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     Volume 4 Issue 74 | December 9, 2005 |

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The Beauty of Truth

Aasha Mehreen Amin

For any ordinary citizen of Bangladesh, the latest spate of bomb attacks in Gazipur and Chittagong has been enough reason to feel petrified and helpless, which is precisely what these terrorists want. The ability to evoke fear is the basis of their power. It is lawyers now, it could be shopping complexes next. Or English medium schools. Or women not wearing the hijab. Or couples holding hands. It could be anybody who does not fit into their version of moral uprightness. With the images of mutilated bodies blown up by bombs and maimed victims writhing in the hospitals, is there any reason to feel hopeful?

But wait. There is hope even if it is a glimmer and shrouded by political manipulations. On Friday December 2, it was BTV, the least popular Bangla channel that gave the sliver of a hope. A special programme was being aired showing well-known religious leaders during the Friday Jumma prayers. What was interesting about the sermon of the Imams was that they were categorically condemning the recent bombings and the terrorists who are carrying out the deadly deeds. The religious stalwarts (one of them appears regularly on TV) stated that these individuals were enemies of Islam, that Islam condemned the killing of innocents and even the act of taking one's own life itself. One of the religious leaders went as far as saying that these acts would take the terrorists straight to hell.

Interestingly, the religious scholar stated that it was the duty of each individual to stand up against these terrorists even if it meant losing their own life in the process. At the same time he pointed out that Islam cannot be forced upon a person through fear, it is only by demonstrating the beauty of Islam that one can convince people to embrace it.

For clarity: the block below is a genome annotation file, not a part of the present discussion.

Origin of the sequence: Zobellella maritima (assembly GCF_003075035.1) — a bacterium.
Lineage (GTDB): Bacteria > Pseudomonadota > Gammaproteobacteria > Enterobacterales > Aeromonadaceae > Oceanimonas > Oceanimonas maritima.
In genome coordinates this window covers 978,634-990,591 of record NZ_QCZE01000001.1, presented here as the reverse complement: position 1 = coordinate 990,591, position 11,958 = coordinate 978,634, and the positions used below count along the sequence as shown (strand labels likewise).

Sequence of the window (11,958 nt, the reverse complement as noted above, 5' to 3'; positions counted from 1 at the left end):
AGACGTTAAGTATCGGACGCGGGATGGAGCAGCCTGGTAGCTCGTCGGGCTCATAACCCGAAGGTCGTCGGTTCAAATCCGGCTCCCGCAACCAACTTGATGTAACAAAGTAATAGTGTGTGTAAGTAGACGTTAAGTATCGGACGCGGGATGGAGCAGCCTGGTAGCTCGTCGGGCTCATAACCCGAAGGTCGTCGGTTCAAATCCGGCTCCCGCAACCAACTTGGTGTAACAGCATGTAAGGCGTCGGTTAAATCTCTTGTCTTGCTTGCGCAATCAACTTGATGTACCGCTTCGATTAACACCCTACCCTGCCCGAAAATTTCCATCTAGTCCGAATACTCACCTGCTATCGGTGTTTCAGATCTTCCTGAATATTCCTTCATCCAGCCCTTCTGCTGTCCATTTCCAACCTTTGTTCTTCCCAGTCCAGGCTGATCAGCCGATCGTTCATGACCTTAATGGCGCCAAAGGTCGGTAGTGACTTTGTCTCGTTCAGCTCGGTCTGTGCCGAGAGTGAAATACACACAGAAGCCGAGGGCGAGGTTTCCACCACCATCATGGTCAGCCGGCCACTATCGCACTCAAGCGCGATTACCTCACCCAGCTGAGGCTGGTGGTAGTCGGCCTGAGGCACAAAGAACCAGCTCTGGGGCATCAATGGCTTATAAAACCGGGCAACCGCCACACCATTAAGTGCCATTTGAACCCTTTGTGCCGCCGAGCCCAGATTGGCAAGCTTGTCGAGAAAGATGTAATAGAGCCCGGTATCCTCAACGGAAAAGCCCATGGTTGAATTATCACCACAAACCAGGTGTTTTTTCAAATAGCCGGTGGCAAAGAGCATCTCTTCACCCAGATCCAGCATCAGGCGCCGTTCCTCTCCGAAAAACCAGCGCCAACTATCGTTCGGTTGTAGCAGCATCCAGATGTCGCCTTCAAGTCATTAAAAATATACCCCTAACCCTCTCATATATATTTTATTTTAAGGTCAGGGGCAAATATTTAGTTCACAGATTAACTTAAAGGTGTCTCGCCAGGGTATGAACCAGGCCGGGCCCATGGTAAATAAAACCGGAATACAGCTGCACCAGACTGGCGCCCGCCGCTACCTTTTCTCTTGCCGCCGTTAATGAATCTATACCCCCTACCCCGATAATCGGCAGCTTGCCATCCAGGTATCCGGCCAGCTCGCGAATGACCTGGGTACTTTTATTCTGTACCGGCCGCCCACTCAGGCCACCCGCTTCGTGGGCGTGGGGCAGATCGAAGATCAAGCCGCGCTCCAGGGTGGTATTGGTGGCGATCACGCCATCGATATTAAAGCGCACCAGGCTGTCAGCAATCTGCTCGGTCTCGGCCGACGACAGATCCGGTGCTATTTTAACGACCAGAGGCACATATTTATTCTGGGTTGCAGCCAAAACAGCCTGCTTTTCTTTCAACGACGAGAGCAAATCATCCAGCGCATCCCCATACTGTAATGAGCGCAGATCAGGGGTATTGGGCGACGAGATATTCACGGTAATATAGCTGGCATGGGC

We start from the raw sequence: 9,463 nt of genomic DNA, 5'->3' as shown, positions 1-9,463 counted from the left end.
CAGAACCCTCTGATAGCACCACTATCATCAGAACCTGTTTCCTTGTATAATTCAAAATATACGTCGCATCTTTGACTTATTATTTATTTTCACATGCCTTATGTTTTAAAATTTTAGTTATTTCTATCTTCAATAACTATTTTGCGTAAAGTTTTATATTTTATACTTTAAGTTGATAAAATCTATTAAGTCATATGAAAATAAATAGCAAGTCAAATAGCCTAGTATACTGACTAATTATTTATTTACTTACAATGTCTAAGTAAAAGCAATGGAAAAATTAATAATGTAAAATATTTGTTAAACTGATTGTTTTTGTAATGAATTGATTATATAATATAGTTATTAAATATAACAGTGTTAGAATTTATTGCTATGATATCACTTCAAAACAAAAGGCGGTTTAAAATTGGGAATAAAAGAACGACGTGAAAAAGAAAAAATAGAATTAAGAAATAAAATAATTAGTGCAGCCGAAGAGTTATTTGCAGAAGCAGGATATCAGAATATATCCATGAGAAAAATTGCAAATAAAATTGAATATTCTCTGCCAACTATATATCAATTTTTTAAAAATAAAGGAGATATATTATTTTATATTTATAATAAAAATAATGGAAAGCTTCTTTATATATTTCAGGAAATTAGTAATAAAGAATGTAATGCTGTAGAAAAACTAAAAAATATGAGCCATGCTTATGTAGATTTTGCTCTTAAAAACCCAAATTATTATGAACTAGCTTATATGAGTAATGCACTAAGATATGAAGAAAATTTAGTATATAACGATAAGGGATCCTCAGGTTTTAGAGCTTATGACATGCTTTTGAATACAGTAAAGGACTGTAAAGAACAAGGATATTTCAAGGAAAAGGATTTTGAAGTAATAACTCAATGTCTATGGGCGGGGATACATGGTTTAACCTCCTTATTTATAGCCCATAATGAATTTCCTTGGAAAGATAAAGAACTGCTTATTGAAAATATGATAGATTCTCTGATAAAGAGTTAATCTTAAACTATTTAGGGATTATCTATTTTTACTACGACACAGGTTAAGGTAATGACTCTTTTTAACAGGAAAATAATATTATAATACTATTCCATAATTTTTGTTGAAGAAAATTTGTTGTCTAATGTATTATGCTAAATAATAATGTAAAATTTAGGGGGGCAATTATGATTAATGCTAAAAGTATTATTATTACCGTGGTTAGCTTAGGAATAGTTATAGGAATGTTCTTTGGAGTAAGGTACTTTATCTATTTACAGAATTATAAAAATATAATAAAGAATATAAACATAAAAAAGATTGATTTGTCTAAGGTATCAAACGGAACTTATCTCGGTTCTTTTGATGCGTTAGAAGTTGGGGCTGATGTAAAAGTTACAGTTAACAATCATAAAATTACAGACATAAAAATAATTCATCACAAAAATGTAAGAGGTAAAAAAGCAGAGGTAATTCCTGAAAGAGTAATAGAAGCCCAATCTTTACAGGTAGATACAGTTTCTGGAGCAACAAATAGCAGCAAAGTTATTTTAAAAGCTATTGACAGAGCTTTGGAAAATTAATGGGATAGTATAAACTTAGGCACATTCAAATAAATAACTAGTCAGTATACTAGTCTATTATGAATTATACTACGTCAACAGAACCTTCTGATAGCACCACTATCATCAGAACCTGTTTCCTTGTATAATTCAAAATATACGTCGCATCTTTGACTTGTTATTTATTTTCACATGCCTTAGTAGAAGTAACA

Finally, it seems, religious leaders were speaking out against the insanity of some individuals who were carrying out the most heinous of crimes in the name of Islam. Of course even the Prime Minister has given the same message loud and clear which was certainly a pleasant surprise. Her ministers have dutifully echoed her condemnations. But

when Imams at mosque congregations say the same words the effect is bound to be tremendous. Ordinary people trust religious leaders a lot more than politicians (even a recent survey found that Imams were the most respected citizens in Bangladesh). Thus the influence of Imams is very strong, stronger than any election campaigning, stronger than any political propaganda. It could very well be stronger than the fear evoked by the terrorists who rely on intimidation of helpless citizens. If Imams of all mosques, all over the country, in the Jumma prayers or during various religious congregations, spoke like this, it would act as the most potent antidote to the poison of extremist terror.